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Breast cancer (BC) mortality is higher in African American women compared to white women despite having a lower incidence. The reasons for this remain unclear, despite decades of research. Reducing BC health disparities is a priority but has had limited success.
To assess progress in eliminating breast cancer-related health disparities in Wisconsin by comparing trends in breast cancer outcomes in African American and white women from 1995 to 2006 and comparing results nationally.
Age-adjusted breast cancer (BC) incidence and stage data from the Wisconsin Cancer Reporting System and age-adjusted mortality data from National Center of Health Statistics were used to evaluate trends in incidence and mortality from 1995 to 2006 for African Americans and whites. The relative disparity was evaluated by rate ratios. Trends in distribution of in situ versus malignant disease were examined. National trend data were obtained from the Nationa Cancer Institute (NCI) Surveillance, Epidemiology and End Results (SEER) database.
Age-adjusted incidence decreased 10% in Wisconsin compared to 7% nationally. Incidence of BC was lower in African American compared to white women. BC mortality in African American women declined in Wisconsin, but remained higher than white females. Age-adjusted mortality in Wisconsin declined approximately 23%, matching national trends. Non age-adjusted stage data trended toward a decrease in malignant, but increased in situ disease.
Despite an overall reduction in BC mortality from 1995 to 2006, a persistent disparity in mortality remains for African American women, demonstrating no significant progress in reducing BC health disparities.
Breast cancer is the most frequently diagnosed cancer in women. An estimated 192,370 women were diagnosed with, and over 40,000 American women died from the disease in 2009.1 In Wisconsin, approximately 3800 women were diagnosed annually over the period 2002–2006, while 770 women died due to the disease.2 There have been many successes in battling breast cancer (BC), with incidence and death rates among American women decreasing nearly 2% per year over the period 1998–2006.3 Survival improvements have been attributed to advances in treatment as well as to early detection. The reduction in new cases has been credited to changes in primary care clinical practice, such as reduction in the use of hormone replacement therapy following the Women’s Health Initiative in 2002.4
However, not all women have benefitted equally from these successes. National studies have established that while BC incidence rates among whites are higher than among African Americans, mortality rates are higher and have declined more slowly among African American women.5–10
Previous reports from Wisconsin reveal disparities in breast cancer rates.2,11–13 The most recent report from the Wisconsin Cancer Reporting System (WCRS) shows that age-adjusted incidence of breast cancer was 124 per 100,000 for white women compared to 109 per 100,000 for African American women over the period 2002–2006. Despite this lower incidence, African American women had higher BC mortality than whites (26 versus 23 per 100,000).2 Nationally, these disparities have changed over time.5 However, trends in Wisconsin BC disparities have not been reported for African Americans, the largest minority population in Wisconsin.3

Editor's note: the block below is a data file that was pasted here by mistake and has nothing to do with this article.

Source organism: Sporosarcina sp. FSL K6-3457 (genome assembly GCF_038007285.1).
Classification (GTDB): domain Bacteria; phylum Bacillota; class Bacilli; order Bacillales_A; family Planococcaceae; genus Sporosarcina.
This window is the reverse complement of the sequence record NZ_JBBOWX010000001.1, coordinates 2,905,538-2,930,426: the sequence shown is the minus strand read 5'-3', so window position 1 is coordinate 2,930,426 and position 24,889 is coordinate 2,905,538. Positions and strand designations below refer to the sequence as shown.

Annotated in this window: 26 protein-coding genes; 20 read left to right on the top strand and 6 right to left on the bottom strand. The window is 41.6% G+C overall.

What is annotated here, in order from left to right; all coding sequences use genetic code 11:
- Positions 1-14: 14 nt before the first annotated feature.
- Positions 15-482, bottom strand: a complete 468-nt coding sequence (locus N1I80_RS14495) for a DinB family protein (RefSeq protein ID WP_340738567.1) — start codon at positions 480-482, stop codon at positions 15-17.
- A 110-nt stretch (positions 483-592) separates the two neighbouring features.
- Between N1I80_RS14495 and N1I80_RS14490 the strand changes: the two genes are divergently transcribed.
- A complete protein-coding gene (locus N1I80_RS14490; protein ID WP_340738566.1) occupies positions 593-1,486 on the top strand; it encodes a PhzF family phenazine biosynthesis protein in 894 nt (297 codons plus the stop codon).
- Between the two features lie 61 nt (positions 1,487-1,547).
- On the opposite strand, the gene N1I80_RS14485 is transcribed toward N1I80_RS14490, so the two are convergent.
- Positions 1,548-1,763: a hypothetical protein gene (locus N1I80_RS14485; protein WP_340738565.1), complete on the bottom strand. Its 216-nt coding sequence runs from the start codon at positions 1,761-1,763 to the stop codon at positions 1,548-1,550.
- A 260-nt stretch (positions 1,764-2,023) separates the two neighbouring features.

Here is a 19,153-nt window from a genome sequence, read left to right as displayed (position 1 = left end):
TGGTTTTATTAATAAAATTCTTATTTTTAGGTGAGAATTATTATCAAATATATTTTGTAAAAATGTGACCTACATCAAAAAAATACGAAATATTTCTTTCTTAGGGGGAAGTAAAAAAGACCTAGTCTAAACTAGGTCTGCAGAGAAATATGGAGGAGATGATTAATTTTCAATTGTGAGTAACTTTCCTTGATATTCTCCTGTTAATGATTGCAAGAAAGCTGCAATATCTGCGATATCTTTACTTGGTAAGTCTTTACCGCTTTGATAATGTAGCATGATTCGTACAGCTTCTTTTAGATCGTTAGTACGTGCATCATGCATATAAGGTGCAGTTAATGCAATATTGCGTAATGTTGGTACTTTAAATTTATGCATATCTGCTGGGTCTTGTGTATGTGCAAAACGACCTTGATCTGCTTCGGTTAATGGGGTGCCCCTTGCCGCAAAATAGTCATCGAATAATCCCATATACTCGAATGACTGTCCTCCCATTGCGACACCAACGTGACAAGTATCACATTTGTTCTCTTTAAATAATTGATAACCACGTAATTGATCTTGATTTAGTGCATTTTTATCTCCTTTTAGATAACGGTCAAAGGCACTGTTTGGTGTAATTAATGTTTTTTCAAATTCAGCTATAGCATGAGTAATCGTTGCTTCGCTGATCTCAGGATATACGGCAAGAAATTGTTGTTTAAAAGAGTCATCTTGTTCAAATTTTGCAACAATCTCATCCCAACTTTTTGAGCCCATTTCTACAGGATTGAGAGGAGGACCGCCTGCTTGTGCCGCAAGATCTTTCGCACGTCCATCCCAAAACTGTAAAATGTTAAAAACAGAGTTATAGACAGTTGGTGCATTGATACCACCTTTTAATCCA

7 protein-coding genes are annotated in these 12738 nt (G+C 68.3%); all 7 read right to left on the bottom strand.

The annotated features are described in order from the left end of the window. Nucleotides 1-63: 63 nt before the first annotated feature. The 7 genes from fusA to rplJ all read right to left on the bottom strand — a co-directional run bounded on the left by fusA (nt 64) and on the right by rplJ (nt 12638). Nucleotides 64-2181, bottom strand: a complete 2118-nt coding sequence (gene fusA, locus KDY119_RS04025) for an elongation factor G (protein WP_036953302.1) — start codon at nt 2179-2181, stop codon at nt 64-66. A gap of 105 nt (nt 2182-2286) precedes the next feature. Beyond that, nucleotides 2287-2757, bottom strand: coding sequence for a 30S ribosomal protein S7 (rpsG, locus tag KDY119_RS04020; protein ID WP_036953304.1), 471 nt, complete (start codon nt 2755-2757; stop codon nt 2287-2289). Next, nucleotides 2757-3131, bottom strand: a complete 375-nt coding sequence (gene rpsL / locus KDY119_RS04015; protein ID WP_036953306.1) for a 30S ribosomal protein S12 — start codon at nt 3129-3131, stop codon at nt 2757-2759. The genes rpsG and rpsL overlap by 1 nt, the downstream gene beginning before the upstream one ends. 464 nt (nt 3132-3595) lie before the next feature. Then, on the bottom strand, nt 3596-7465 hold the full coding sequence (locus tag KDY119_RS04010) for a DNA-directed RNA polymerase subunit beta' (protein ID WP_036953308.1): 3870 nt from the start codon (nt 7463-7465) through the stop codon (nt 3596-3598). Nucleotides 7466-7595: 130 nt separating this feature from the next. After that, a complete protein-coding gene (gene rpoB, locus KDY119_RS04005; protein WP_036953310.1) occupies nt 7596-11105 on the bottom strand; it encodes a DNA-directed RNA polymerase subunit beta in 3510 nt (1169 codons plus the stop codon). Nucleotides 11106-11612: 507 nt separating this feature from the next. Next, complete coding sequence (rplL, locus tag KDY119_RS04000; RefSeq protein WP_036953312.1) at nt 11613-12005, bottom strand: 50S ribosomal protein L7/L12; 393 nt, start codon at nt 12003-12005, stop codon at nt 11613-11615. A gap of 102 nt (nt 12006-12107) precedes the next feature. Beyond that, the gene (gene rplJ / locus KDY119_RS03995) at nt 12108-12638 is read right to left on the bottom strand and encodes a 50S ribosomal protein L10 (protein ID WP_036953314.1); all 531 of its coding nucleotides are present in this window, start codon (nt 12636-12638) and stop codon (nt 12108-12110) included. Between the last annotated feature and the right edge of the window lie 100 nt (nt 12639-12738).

The purpose of this paper is to describe trends in disparities in BC incidence and mortality between African Americans and whites in Wisconsin, and compare them to national trends. We also examine disparities in BC staging at diagnosis in Wisconsin and highlight ongoing clinical, policy, and programmatic activities in the state that seek to address these disparities.
We obtained female BC incidence data from the WCRS for the period 1995–2006, the most recent years for which data were available. As required by state law, cancer cases are reported to WCRS by Wisconsin hospitals, clinics, and physician offices. All invasive and noninvasive malignant tumors, except basal and squamous cell carcinomas of the skin and in situ cancers of the cervix uteri, are reportable to WCRS. Incidence rates were age-adjusted using the 2000 US standard population and were calculated using NCI’s SEER*Stat software.
We obtained stage at diagnosis information for all incident female BC cases from WCRS, which codes cases based on Surveillance, Epidemiology and End Results (SEER) staging guidelines. Breast cancer was described as either in situ or malignant. Malignant breast cancer was further classified into localized, regional, distant/systemic, and unknown/unstaged. Precise American Joint Commission on Cancer staging is not currently available from WCRS.
Mortality data used in this study reflect Wisconsin resident death records from the Vital Records Section, Wisconsin Department of Health Services. We accessed female BC mortality data from the National Center for Health Statistics (NCHS) public use data file of Wisconsin deaths for the period 1995–2006. Population data used in calculating cancer rates are obtained periodically by NCHS from the Census Bureau; those used in this study were age-adjusted to the 2000 US standard population.14 We used the SEER*Stat software package to calculate mortality rates. We also applied race categories used by NCHS.15
We obtained US female BC incidence and mortality rates between 1995 and 2006 from NCI’s SEER public-used database.3 SEER collects data from population-based cancer registries covering approximately 26% of the US population. Mortality data reported by SEER are provided by NCHS. All SEER rates are age-adjusted using the 2000 US standard population.